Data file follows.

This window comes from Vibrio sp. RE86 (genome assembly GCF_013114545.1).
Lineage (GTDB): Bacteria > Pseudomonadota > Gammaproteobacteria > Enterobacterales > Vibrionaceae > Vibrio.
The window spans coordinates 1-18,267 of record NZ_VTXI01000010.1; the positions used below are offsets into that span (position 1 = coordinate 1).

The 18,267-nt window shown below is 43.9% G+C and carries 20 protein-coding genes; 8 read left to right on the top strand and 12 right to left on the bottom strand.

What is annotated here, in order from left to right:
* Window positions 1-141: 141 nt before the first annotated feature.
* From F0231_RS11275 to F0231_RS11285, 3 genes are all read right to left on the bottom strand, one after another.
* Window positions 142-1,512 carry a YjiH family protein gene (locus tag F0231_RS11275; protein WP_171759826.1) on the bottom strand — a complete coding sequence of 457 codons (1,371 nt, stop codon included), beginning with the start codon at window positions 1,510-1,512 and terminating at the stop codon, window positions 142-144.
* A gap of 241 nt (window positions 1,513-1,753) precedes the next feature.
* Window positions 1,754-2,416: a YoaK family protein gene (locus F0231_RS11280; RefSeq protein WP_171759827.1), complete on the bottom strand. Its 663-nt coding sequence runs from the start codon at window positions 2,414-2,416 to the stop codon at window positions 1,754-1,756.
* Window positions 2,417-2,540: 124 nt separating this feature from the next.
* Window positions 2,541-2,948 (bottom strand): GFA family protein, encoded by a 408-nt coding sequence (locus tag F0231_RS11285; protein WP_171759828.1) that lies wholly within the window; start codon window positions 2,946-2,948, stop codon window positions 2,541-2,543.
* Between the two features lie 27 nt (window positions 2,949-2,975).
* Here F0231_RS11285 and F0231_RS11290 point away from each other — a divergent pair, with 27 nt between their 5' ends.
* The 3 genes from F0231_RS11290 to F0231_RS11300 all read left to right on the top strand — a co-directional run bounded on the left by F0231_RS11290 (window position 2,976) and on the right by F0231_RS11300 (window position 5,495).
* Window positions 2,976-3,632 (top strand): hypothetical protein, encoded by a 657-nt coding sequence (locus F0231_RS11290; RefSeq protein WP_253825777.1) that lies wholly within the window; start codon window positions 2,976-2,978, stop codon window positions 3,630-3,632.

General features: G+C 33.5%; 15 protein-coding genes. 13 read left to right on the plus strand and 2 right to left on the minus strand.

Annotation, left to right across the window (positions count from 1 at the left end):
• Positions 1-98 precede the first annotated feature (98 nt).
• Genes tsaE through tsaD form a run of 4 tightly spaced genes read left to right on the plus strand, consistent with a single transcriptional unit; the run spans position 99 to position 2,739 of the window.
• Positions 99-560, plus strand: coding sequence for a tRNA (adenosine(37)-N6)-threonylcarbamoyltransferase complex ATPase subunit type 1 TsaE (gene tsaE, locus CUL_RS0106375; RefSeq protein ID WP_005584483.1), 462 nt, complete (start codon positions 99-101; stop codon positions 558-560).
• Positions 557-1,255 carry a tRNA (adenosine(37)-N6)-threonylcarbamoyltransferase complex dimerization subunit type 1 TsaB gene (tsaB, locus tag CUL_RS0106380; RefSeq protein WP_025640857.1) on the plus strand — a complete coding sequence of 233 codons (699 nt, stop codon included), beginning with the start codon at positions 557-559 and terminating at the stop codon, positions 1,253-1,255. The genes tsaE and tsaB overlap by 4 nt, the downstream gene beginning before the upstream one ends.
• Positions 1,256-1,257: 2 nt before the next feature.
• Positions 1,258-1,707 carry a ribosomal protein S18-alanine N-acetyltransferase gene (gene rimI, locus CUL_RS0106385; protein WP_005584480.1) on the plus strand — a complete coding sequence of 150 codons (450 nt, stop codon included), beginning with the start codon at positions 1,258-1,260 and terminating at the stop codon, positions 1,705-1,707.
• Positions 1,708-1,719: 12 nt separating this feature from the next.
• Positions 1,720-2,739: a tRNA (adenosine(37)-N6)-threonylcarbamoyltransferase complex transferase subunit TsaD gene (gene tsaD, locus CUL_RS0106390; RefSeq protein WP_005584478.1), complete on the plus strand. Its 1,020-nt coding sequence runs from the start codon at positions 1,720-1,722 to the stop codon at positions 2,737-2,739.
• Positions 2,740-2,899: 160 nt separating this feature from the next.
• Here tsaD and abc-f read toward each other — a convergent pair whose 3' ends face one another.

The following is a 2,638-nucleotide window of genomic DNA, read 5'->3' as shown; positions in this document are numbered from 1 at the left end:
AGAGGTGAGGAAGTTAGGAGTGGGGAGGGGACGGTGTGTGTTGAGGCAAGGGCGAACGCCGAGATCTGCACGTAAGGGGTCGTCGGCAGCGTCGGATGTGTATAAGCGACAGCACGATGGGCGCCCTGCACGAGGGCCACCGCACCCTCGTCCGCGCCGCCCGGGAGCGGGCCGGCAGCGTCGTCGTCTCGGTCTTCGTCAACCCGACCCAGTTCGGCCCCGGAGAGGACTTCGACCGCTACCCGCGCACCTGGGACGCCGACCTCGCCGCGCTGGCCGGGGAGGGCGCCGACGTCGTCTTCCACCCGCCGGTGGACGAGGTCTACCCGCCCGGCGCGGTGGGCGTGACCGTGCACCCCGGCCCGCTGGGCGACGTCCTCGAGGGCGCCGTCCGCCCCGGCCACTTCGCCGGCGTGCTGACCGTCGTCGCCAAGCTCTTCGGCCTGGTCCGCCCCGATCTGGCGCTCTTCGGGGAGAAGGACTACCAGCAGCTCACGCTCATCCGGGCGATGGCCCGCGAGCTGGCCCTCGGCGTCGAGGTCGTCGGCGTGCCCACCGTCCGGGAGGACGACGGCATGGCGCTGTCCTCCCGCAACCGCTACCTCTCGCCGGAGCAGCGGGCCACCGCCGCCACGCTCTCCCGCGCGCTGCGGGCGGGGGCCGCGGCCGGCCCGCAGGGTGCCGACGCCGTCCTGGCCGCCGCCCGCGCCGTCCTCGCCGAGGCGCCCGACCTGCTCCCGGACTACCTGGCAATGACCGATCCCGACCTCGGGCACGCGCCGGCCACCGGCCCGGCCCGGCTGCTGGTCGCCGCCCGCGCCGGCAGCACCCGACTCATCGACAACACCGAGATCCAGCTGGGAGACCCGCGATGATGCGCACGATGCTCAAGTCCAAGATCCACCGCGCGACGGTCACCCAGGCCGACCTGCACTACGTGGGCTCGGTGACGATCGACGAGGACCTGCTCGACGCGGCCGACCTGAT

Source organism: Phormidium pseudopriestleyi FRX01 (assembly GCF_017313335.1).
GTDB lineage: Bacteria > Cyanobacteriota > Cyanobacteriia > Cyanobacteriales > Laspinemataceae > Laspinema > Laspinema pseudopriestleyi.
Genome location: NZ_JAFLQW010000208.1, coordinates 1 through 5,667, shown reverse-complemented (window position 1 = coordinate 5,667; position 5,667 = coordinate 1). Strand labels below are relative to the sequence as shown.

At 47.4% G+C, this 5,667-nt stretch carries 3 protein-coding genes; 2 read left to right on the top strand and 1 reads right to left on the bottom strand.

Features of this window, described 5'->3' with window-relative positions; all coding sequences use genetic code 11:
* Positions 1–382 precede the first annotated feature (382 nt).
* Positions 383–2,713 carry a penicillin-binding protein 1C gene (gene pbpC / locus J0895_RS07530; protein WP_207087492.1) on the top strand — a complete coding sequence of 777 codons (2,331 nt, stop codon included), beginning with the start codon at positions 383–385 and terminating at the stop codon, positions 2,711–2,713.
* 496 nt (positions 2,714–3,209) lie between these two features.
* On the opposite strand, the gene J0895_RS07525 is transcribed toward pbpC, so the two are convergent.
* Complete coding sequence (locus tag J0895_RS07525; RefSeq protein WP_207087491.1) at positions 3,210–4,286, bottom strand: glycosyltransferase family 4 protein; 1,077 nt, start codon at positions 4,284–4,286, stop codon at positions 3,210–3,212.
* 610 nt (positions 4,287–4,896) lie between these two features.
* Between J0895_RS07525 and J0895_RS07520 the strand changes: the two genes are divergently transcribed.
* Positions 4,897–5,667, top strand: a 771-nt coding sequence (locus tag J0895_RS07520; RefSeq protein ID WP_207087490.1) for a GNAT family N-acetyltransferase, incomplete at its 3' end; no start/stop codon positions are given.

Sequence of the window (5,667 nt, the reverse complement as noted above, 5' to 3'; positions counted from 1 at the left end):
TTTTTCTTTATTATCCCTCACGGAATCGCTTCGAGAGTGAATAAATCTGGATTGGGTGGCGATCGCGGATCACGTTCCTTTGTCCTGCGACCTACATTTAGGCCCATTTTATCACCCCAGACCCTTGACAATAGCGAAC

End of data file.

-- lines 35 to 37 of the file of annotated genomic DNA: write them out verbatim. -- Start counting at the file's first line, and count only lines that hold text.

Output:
Features of this window, described 5'->3' with window-relative positions; all coding sequences use genetic code 11:
* Positions 1–382 precede the first annotated feature (382 nt).
* Positions 383–2,713 carry a penicillin-binding protein 1C gene (gene pbpC / locus J0895_RS07530; protein WP_207087492.1) on the top strand — a complete coding sequence of 777 codons (2,331 nt, stop codon included), beginning with the start codon at positions 383–385 and terminating at the stop codon, positions 2,711–2,713.